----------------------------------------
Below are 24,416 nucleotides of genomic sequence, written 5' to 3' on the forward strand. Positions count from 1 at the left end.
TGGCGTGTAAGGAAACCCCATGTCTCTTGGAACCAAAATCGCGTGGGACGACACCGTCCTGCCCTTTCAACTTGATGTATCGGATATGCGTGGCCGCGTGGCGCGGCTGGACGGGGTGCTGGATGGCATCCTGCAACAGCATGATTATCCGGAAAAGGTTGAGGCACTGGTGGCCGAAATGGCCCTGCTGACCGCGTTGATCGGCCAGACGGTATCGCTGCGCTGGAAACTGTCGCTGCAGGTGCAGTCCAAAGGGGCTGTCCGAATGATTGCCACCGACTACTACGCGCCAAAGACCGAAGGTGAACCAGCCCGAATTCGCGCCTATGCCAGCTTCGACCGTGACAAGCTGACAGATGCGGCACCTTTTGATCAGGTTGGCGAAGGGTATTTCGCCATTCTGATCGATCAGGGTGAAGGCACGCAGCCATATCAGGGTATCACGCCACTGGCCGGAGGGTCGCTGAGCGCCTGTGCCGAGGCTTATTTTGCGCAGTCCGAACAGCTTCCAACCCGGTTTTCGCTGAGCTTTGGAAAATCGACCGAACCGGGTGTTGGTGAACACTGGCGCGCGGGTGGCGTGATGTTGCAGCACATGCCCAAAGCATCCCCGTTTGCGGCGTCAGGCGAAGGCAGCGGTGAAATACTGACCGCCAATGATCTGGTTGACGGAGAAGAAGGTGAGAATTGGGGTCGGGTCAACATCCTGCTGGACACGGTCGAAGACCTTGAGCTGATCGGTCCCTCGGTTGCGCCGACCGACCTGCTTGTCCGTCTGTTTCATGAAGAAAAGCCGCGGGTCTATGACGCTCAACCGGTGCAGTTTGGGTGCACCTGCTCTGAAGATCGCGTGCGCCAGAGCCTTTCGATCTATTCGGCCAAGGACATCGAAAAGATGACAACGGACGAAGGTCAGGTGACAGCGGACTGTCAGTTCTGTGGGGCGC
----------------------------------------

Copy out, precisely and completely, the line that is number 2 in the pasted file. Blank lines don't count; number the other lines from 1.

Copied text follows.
TGGCGTGTAAGGAAACCCCATGTCTCTTGGAACCAAAATCGCGTGGGACGACACCGTCCTGCCCTTTCAACTTGATGTATCGGATATGCGTGGCCGCGTGGCGCGGCTGGACGGGGTGCTGGATGGCATCCTGCAACAGCATGATTATCCGGAAAAGGTTGAGGCACTGGTGGCCGAAATGGCCCTGCTGACCGCGTTGATCGGCCAGACGGTATCGCTGCGCTGGAAACTGTCGCTGCAGGTGCAGTCCAAAGGGGCTGTCCGAATGATTGCCACCGACTACTACGCGCCAAAGACCGAAGGTGAACCAGCCCGAATTCGCGCCTATGCCAGCTTCGACCGTGACAAGCTGACAGATGCGGCACCTTTTGATCAGGTTGGCGAAGGGTATTTCGCCATTCTGATCGATCAGGGTGAAGGCACGCAGCCATATCAGGGTATCACGCCACTGGCCGGAGGGTCGCTGAGCGCCTGTGCCGAGGCTTATTTTGCGCAGTCCGAACAGCTTCCAACCCGGTTTTCGCTGAGCTTTGGAAAATCGACCGAACCGGGTGTTGGTGAACACTGGCGCGCGGGTGGCGTGATGTTGCAGCACATGCCCAAAGCATCCCCGTTTGCGGCGTCAGGCGAAGGCAGCGGTGAAATACTGACCGCCAATGATCTGGTTGACGGAGAAGAAGGTGAGAATTGGGGTCGGGTCAACATCCTGCTGGACACGGTCGAAGACCTTGAGCTGATCGGTCCCTCGGTTGCGCCGACCGACCTGCTTGTCCGTCTGTTTCATGAAGAAAAGCCGCGGGTCTATGACGCTCAACCGGTGCAGTTTGGGTGCACCTGCTCTGAAGATCGCGTGCGCCAGAGCCTTTCGATCTATTCGGCCAAGGACATCGAAAAGATGACAACGGACGAAGGTCAGGTGACAGCGGACTGTCAGTTCTGTGGGGCGC